Informal Peace-Building Enhancers: The Role Of Women In Colonial Uzairue Land, Nigeria, 1897-1960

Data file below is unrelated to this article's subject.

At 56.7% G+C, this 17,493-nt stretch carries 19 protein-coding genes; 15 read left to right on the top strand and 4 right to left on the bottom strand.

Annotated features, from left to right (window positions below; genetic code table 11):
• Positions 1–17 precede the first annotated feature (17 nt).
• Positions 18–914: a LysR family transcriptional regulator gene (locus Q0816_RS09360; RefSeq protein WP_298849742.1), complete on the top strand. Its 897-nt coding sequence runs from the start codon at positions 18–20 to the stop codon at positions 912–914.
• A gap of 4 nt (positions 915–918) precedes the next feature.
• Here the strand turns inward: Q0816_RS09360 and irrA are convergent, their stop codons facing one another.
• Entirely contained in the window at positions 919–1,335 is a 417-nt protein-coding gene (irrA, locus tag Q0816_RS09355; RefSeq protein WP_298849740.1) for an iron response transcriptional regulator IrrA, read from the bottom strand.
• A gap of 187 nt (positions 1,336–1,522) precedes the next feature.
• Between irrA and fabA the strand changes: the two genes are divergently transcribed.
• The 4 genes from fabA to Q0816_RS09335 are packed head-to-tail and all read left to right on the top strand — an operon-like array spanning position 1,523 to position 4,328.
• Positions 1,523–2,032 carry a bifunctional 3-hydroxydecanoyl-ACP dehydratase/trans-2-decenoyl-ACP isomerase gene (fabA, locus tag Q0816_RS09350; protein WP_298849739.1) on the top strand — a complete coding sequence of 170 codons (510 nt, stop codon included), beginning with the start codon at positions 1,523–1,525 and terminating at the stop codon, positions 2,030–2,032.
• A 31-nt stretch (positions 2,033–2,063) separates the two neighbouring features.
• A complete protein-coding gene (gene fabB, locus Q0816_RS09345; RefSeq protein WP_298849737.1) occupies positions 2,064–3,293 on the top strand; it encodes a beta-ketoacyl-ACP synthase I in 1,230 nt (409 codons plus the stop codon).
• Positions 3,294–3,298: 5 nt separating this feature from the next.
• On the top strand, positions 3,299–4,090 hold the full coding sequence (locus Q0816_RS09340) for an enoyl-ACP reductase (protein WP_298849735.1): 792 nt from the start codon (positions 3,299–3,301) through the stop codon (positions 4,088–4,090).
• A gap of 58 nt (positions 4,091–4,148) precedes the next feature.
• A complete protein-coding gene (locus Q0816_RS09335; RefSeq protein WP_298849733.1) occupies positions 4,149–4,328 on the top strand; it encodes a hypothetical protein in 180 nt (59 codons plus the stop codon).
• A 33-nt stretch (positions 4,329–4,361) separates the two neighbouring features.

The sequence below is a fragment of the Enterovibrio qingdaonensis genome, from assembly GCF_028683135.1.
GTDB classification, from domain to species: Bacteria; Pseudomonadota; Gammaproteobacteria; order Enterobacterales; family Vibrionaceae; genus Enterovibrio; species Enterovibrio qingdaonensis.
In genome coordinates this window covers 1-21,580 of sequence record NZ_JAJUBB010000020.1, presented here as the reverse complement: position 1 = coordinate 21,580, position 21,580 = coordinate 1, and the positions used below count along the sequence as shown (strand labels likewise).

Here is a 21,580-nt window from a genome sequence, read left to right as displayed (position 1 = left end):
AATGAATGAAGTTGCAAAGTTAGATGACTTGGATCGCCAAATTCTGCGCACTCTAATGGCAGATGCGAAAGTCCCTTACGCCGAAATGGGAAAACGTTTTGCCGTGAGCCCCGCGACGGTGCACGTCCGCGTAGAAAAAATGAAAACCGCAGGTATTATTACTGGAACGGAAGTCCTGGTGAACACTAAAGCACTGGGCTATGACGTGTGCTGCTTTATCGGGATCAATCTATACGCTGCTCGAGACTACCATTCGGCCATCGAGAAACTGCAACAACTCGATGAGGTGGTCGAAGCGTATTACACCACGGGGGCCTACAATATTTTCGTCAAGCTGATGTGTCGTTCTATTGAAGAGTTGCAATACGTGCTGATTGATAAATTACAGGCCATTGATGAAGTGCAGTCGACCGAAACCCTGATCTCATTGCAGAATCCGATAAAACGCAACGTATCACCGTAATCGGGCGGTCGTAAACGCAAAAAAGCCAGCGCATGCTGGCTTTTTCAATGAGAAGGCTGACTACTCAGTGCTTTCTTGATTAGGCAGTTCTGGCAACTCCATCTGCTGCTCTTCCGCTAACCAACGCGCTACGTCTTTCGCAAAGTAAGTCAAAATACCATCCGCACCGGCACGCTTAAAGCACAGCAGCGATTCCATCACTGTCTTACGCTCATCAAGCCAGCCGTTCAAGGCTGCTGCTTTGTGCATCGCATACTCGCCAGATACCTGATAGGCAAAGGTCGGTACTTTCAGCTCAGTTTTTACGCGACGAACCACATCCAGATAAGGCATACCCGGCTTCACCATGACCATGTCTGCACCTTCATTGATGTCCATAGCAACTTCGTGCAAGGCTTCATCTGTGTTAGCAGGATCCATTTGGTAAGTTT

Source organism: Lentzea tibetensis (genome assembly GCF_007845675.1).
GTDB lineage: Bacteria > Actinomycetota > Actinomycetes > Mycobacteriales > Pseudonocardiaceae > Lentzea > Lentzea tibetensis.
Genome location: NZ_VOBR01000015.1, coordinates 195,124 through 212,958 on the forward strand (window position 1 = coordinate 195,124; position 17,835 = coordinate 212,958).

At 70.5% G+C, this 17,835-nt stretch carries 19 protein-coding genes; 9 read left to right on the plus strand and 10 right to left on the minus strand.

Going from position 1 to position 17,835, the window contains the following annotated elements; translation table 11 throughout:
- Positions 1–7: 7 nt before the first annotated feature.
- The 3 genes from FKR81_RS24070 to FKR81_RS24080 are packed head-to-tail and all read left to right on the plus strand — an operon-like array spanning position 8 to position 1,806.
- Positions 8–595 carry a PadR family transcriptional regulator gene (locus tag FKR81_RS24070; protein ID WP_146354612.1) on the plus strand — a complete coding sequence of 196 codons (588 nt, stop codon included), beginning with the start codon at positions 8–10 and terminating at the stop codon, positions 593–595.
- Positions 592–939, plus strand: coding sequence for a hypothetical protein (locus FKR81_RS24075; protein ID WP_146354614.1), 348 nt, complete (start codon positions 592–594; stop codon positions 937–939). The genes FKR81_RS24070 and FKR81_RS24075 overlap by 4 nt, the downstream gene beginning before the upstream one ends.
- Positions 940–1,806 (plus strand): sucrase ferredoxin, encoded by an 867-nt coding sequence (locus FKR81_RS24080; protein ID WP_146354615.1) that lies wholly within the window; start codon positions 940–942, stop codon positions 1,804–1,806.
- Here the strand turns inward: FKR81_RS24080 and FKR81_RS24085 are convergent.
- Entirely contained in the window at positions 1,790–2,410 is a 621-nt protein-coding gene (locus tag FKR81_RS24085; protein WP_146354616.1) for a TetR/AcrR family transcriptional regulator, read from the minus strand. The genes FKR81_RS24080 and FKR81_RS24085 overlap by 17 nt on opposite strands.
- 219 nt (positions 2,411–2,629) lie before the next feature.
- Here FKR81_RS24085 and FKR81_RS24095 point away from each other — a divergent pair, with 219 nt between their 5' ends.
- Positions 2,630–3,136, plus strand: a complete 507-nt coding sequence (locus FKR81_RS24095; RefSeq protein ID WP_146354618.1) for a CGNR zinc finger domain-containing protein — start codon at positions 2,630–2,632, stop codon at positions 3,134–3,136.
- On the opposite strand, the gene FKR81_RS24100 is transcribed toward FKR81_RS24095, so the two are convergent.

This paper examines the roles played by women in the maintenance and sustenance of a peaceful society through the development of informal socio-economic institutions in colonial Uzairue land. It notes that the roles played by women in this regard have not received adequate scholarly attention. It further explores a socio-political overview of colonial Uzairue land, women in Uzairue worldview, and gender (women) theories, stereotypes and roles in Uzairue land. It uses the qualitative historical method which is narrative, descriptive and analytical. The data used for this research were derived from both primary and secondary sources. The primary data were derived from oral interviews through oral discussions and interactions (by this researcher), with selected interviewees during fieldwork in Uzairue land. The secondary data were obtained from relevant published materials including books and journal articles. This research examines the role of women in Uzairue land in the provision of a peaceful society, and the encouragement of socio-economic progress, through the provision of health care services, occupational and economic ventures. It views the concept of peace-building as efforts, techniques and approaches aimed at preventing conflicts, achieving durable peace, and stabilizing society politically and socio-economically. This study concludes that the instinctive roles of women as caregivers, comforters, peacemakers, and home keepers, and their respective participation and specialization in the provision of health care services, among other socio-economic ventures, undoubtedly encouraged the mutual and peaceful development of colonial Uzairue land. It demonstrates therefore that women are intrinsically linked with the peace-building process and overall development of society, and that they should be accorded high regards even in the contemporary period.